Living with irritable bowel syndrome is hard enough when single, but it becomes even more of a challenge when there is someone else in the equation. In this post I’m going to shed some light on the horrors of having a relationship while suffering with, what can be, quite an embarrassing problem.
As you may know I’ve suffered with various digestive problems (not just IBS) my whole life and when I first started dating I was terrified, not because of the usual date night bloopers, oh no, that would be too easy, instead I was worried about my gut and it making the decision whether this one was a ‘keeper’ for me; what’s that ‘saying? oh yeah, ‘Always trust your gut!’ Well mine’s a bitch!
As you can probably imagine I’ve had my fair share of embarrassing situations and for some reason, my gut always knows the worse possible time to make an entrance. If you have you ever seen the movie ‘Along Came Polly’ and the scene when Ben Stiller makes an unfortunate attempt at eating Indian Food, which later pays him back with vengeance, yep…been there! See the humiliation below:
This is why us IBS sufferers stick together for moral support!
If you do manage to get passed second base with someone, you have the added worry of gurgling stomach noises, which your date may ask “Are you hungry?” to which you reply “Nope, I’m good” then realise you have to be excused to use the bathroom; what could be less romantic or sexy.
On a Side note: Due to the fact that IBS is most common in women, one factor that is often overlooked with IBS is that it can have negative affects on the menstural cycle. For as long as I could remember I would suffer with the most excruciating menstrual cramps (dysmenorrhea) which would cause bad constipation on the lead up and finishing of my period but during I would suffer with severe diarrhoea (honestly I think I’m prepared for labour pains). There were also at least 2 times in my past when I was rushed to hospital because I couldn’t breath due to the pain, the doctor at the time was convinced that I was unknowingly pregnant and was experiencing a miscarage, the truth is I wasn’t it was just unbearable cramps. I would also suffer from pelvic cramps throughout the month in which I would have to take painkillers to relieve the pain. All of this (I now know) was linked to my gut, but research has not determined why. The IFFGD ( International Foundation For Functional Gastrointestinal Disorders) made the point of “Such overlaps in gynecological and gastroenterological conditions are noteworthy and are important areas of further investigation.”.
Going back to relationships, one key point to be made is the link between IBS and ones sex drive. A few years back I struggled to try and convince my GP that there was a link between my lack of sex drive and my digestive illness, she didn’t agree. So why is it linked? One reason is that most of our lives those of us with IBS are living bloated, uncomfortable and rarely feel our sexiest. Second, there is lack of, said ‘sex drive’ and third, painful sex but, again, reasons are still unclear. This symptom I think has to be the biggest obstacle for couples with IBS. It can be hard to express why you don’t want to be intimate and no matter how long you’ve been together you not only have to deal with your emotions but your partners too. The IFFGD also documented:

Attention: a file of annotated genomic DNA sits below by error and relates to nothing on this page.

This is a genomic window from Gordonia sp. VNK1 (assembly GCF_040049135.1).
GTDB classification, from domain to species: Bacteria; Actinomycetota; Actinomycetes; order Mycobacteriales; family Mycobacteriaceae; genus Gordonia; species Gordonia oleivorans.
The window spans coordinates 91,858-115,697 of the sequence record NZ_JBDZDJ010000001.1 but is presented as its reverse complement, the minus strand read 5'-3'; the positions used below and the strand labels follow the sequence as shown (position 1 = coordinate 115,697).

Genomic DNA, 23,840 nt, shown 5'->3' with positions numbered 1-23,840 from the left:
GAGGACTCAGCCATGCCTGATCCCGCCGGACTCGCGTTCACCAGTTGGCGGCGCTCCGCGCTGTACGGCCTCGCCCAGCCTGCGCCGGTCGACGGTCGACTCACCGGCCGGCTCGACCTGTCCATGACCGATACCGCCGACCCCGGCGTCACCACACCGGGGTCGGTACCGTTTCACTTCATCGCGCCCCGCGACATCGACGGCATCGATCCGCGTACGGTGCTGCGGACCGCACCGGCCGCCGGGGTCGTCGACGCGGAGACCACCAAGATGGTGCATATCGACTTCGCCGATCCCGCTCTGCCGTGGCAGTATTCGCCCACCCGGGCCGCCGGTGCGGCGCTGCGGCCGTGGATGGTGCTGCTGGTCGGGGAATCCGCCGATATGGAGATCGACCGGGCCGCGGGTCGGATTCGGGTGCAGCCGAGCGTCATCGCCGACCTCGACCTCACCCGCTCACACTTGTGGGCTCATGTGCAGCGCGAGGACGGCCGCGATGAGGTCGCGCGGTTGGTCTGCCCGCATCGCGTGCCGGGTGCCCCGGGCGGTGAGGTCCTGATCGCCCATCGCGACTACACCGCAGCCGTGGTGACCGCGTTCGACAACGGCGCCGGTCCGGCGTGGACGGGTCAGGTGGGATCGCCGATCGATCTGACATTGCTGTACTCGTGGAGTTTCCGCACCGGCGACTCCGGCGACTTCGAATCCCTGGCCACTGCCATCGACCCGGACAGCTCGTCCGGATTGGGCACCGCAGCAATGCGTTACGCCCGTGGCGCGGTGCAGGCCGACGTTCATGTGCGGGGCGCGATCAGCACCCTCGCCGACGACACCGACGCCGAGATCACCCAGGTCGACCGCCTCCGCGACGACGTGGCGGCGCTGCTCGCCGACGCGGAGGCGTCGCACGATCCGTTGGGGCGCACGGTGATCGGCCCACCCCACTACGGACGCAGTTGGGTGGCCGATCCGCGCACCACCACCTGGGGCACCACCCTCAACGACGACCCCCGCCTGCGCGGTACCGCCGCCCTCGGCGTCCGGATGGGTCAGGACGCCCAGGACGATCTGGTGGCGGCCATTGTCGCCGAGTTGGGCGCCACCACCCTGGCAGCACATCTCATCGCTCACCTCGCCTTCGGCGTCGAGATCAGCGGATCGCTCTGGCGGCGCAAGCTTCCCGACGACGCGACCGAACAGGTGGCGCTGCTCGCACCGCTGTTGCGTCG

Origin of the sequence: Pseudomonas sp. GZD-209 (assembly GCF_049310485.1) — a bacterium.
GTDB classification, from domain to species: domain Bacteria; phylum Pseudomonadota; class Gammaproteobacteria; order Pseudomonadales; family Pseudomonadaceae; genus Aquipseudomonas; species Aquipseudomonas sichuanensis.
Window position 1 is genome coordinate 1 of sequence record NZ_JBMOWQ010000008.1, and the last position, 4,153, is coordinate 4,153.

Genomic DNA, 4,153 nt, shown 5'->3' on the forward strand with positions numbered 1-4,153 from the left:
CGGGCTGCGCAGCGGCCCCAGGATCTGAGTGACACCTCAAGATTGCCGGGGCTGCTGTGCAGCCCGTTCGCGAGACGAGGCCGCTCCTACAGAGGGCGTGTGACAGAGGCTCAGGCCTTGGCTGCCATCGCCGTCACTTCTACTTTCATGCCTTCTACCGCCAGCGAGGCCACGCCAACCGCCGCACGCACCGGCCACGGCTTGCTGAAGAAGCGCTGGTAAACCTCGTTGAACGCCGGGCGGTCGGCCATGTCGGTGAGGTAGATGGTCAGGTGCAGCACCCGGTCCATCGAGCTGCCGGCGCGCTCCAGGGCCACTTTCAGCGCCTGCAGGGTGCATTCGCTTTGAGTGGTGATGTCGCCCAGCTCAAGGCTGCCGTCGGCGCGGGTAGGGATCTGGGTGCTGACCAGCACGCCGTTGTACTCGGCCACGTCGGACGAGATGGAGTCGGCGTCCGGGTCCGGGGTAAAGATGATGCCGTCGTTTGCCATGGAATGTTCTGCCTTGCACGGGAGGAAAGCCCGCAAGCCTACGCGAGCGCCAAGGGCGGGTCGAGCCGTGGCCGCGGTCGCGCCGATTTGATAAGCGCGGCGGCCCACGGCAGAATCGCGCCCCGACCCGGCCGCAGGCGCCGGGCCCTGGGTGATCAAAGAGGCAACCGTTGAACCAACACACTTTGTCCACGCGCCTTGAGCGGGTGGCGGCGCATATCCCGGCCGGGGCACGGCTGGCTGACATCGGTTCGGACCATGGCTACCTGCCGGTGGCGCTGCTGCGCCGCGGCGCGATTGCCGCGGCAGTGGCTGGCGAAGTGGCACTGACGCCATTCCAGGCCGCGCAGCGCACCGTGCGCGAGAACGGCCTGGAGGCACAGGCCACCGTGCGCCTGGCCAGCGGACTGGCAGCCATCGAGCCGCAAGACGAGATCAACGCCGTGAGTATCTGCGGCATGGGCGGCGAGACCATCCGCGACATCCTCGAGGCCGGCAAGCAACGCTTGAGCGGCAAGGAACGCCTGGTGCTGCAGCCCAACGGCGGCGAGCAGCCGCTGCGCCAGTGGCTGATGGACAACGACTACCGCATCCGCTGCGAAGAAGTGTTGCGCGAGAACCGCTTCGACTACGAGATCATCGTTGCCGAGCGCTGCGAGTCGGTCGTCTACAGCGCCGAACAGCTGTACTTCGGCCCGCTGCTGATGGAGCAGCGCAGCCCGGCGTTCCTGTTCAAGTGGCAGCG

Sexual functioning can be affected by both gynecological and gastroenterological conditions. Sexual dysfunction is reported by a disproportionately high number of patients (both men and women) with IBS, as well as women with painful menstruation. Studies have found that nearly a third of women with IBS report concerns related to sexual functioning, and report that their IBS has an impact on their intimate relationships.
One of my clients told me that she hasn’t been on a date in 5 years, out of fear of a date being disgusted by her bowel habits. The truth is we live in a day and age where it’s OK for one of Disney’s pre-teen princesses to attach themselves to a wreaking ball, naked and be idolised by kid’s, which I think is less than pleasant. Yet we are made to feel bad or gross for mentioning that we have a poop related illness and that poop is still too taboo to talk about. So, here’s the deal no one’s perfect, and no one’s s**t smells like roses, the truth is we all do it and some of us have difficulties in the act it’s self. Try to see the positive side and just take each moment as it comes, you can’t change who you are, neither from the past, present nor future, so just be the happiest version of yourself and don’t let anyone tell you different. If someone (a date for example) is offended by your body they’re not worth knowing in my book, which by default, will make you a happier person.